Government members and some lawmakers from the Georgian Dream parliamentary majority group say that allegations about chief prosecutor Otar Partskhaladze having a criminal record aim at overshadowing investigations into high-profile cases.
Their remarks mainly echo a statement released by the prosecutor’s office in response to allegation, which was first leveled by Gigi Ugulava, the Tbilisi mayor suspended from office. In the statement, the prosecutor’s office does not explicitly deny the allegation; it says that these allegations aim to discredit the chief prosecutor in order to remove him from the office and derail ongoing investigations into high-profile cases, including against former government officials.
Below are comments of some government members and GD lawmakers on the issue:
Kakha Kaladze, deputy PM and minister of energy:
“It is obvious that the United National Movement purposefully tries to carry out black PR against the prosecutor’s office, especially against the chief prosecutor. It happens purposefully because the prosecutor’s office started investigations into those important and painful cases over which questions have always been asked by the public. How do you imagine a person, who served our country for many years, who held senior positions [in the law enforcement agencies] and who even was awarded by the [former] President [with Order of Honor] having [a criminal record]? I think everything is now answered.”
Giorgi Kvirikashvili, deputy PM and minister of economy:
“I do not think that any additional comment [other than the statement of the prosecutor’s office] is needed. I think that it is obvious political speculation.”
Sozar Subari, minister in charge of the penitentiary system:
“Very grave charges have been filed against Gigi Ugulava, other previous top officials. So, they try to overshadow it with some gossips, but they will fail to do it. These are political games how to avoid specific charges. They will be able to do it if there is no relevant evidence against them but if there are any, all of them will have to be accountable.”
MP Davit Saganelidze, leader of the GD parliamentary majority group:
“What matters now is whether or not Gigi Ugulava, who is suspected of misspending GEL 70 million, tell us how he misspent this sum… and not what accused Ugulava is now telling us about some case that occurred in Germany about 15 years ago. Obviously, this issue will be responded, but I know for sure that even if [allegation against Partskhaladze] is true, it happened long ago and nothing bars [him] from [holding chief prosecutor’s post].”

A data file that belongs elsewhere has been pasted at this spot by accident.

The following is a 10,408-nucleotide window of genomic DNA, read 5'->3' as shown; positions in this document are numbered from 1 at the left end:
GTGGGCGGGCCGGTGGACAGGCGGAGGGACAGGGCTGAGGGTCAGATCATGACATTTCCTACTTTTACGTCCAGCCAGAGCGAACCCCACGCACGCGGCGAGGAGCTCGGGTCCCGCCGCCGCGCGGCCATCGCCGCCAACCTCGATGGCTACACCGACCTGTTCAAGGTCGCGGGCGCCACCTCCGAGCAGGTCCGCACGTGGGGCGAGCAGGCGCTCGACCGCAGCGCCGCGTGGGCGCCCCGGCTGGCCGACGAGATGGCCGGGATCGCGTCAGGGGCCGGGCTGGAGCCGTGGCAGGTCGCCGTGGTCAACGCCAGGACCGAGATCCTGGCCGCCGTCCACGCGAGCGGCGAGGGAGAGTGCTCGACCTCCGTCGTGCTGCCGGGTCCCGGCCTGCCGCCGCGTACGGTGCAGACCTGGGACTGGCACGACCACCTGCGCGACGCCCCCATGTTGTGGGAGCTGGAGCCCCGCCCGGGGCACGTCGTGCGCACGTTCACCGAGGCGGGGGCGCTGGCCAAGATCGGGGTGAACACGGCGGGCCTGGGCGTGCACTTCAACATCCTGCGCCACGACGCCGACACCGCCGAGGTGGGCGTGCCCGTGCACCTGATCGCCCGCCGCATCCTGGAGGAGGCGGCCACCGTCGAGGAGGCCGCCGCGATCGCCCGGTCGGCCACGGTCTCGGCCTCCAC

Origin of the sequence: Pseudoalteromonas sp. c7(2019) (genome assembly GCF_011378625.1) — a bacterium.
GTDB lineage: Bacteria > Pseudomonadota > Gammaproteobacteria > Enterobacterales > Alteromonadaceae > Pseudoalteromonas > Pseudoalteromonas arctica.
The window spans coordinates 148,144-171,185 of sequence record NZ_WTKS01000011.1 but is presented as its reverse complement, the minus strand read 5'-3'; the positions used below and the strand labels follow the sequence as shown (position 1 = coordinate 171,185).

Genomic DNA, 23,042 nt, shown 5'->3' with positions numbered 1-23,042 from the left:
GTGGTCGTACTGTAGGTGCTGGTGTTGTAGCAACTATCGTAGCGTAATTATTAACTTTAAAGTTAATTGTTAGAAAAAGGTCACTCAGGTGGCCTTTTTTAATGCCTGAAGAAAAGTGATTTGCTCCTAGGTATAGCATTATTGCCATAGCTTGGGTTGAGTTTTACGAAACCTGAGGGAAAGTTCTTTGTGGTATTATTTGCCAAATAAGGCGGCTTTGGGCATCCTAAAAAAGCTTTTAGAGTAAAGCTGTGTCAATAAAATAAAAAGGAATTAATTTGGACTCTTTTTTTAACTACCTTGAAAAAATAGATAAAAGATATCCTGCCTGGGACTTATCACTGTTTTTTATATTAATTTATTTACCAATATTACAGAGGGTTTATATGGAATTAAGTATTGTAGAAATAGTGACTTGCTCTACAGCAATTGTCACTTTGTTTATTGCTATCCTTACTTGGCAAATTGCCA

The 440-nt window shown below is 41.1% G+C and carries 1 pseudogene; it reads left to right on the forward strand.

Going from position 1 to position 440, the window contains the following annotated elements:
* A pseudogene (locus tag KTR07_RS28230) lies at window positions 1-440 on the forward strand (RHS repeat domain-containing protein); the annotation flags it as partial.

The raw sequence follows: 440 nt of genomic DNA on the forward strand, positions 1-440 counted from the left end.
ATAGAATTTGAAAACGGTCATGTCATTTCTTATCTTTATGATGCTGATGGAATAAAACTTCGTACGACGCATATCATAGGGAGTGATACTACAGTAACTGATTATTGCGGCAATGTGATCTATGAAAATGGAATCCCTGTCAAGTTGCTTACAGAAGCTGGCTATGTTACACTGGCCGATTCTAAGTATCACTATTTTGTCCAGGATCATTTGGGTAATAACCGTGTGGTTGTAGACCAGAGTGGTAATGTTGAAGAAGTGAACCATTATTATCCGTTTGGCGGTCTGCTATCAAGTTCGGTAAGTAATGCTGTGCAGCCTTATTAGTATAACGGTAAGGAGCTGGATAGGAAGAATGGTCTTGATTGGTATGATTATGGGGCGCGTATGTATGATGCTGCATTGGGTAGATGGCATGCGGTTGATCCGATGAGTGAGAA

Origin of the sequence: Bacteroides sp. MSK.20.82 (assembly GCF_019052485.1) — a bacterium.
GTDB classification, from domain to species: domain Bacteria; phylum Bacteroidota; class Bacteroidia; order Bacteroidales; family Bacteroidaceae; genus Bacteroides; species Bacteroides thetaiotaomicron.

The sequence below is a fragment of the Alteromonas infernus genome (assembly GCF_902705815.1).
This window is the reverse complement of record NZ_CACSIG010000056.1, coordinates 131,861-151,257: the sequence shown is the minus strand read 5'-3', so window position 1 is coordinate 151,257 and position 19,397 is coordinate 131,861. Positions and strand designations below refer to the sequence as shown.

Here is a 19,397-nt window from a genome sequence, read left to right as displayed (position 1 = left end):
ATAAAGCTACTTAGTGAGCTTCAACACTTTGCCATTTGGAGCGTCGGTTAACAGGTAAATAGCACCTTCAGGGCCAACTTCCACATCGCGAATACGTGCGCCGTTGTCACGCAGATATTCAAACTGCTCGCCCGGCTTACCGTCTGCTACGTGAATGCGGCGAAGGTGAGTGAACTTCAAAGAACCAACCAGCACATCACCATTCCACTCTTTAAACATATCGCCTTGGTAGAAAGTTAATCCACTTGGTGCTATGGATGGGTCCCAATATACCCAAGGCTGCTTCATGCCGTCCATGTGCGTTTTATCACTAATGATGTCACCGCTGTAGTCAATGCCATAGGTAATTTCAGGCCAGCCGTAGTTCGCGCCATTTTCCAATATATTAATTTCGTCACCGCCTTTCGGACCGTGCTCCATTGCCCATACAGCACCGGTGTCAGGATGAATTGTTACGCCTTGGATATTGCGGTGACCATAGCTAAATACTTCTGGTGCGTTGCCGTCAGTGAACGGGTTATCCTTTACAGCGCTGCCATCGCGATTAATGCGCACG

Zviad Dzidziguri, GD MP and leader of Conservative Party:
“The story that something happened to the chief prosecutor more than ten years ago and now Gigi Ugulava tries to save himself and not to answer the questions over misspending of millions will not work. As far as Partskhaladze’s issue is concerned, I think that the prosecutor’s office has already answered this issue; it is obvious that this campaign against Partskhaladze started after investigations against those people who have committed illegal acts was stepped up.”
Alexander Tchikaidze, interior minister:
“As far as I know, the law is not violated. Otar Partskhaladze is a patriot of his country, a good professional and we hope that he will successfully continue his activities in future.”
Asked if Partskhaladze has criminal record, Tchikaidze responded: “It should be verified. I have not looked into it.” But then he said: “He had no conviction.” Asked if he says that Partskhaladze had no conviction, then what he has to verify, Tchikaidze responded that even if true the conviction is already extinguished. A reference here was made to an interpretation of the Georgian laws by some legal experts, who say that although law bans a person having a conviction in the past to hold prosecutor’s position, the law also sets eight-year period after which the conviction is regarded to be extinguished.